The Case for Sweeping Reforms of Employee Benefits: What We Should Demand of Employees, Unions and Government - The 25th Annual Kenneth M. Piper Lecture
Professor Maria O'Brien Hylton surveys recent critical developments in the law of employer-sponsored benefits, focusing on increases in the number of uninsured Americans and the dramatic rise in health insurance costs; pension reforms and ESOPs after Enron and United Airlines' bankruptcies; trends in severance pay; the ongoing push to privatize Social Security; and ERISA benefits claims litigation. Professor Hylton describes those demographic trends and post-Enron reform-minded sensibilities which may make 2003 the ideal year in which to pursue badly needed reforms.
Commentators are James D. English, David R. Levin, and Mary Ellen Signorille.
The annual Kenneth M. Piper Lecture is sponsored by Chicago-Kent College of Law's Institute for Law and the Workplace. It is presented by the Kenneth M. Piper Endowment, which was established by a gift from Mrs. Kenneth M. Piper in memory of her husband. Mr. Piper was a distinguished executive with Motorola, Inc., and Bausch & Lomb, Inc., who made important contributions in human resources and labor relations for more than two decades.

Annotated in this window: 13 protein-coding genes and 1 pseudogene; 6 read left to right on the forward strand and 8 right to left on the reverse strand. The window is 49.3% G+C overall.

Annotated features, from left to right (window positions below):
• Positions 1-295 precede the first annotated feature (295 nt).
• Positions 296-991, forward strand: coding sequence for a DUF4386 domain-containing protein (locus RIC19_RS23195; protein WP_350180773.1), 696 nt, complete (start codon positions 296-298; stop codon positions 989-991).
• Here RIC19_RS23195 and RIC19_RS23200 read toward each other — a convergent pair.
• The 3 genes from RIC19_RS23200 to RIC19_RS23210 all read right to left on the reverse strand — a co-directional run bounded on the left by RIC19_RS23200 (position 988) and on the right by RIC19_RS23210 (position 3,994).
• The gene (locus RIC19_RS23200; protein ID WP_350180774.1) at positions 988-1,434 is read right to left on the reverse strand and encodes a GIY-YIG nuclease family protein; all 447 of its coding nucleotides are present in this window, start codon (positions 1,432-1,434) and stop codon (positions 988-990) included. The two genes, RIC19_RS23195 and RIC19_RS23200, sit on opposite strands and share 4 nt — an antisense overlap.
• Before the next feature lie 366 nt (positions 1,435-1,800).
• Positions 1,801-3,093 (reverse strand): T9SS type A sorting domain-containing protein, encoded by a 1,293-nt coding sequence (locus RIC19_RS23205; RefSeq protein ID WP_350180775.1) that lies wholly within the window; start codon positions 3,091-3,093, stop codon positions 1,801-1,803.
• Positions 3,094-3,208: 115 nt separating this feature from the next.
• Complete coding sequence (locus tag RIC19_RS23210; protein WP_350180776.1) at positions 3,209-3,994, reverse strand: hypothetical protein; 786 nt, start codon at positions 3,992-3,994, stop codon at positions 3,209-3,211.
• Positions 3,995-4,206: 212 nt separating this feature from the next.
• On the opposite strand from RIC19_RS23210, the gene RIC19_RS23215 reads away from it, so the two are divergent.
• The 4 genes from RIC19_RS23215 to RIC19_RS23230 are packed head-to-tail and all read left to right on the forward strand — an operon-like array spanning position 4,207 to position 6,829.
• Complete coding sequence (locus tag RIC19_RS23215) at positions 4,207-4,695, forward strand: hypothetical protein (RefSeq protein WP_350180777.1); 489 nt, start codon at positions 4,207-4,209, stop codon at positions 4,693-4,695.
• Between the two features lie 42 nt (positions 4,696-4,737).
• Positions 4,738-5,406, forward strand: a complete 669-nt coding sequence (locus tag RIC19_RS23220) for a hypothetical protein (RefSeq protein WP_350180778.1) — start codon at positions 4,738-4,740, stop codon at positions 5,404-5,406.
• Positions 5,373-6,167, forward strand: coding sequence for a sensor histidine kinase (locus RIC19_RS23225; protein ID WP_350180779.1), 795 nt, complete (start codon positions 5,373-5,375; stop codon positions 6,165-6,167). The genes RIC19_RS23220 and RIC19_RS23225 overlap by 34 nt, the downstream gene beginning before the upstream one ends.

Hilton, Maria O'Brien; English, James D.; Levin, David R.; and Signorille, Mary Ellen, "The Case for Sweeping Reforms of Employee Benefits: What We Should Demand of Employees, Unions and Government - The 25th Annual Kenneth M. Piper Lecture" (2003). Institute for Law and the Workplace Lectures. 4.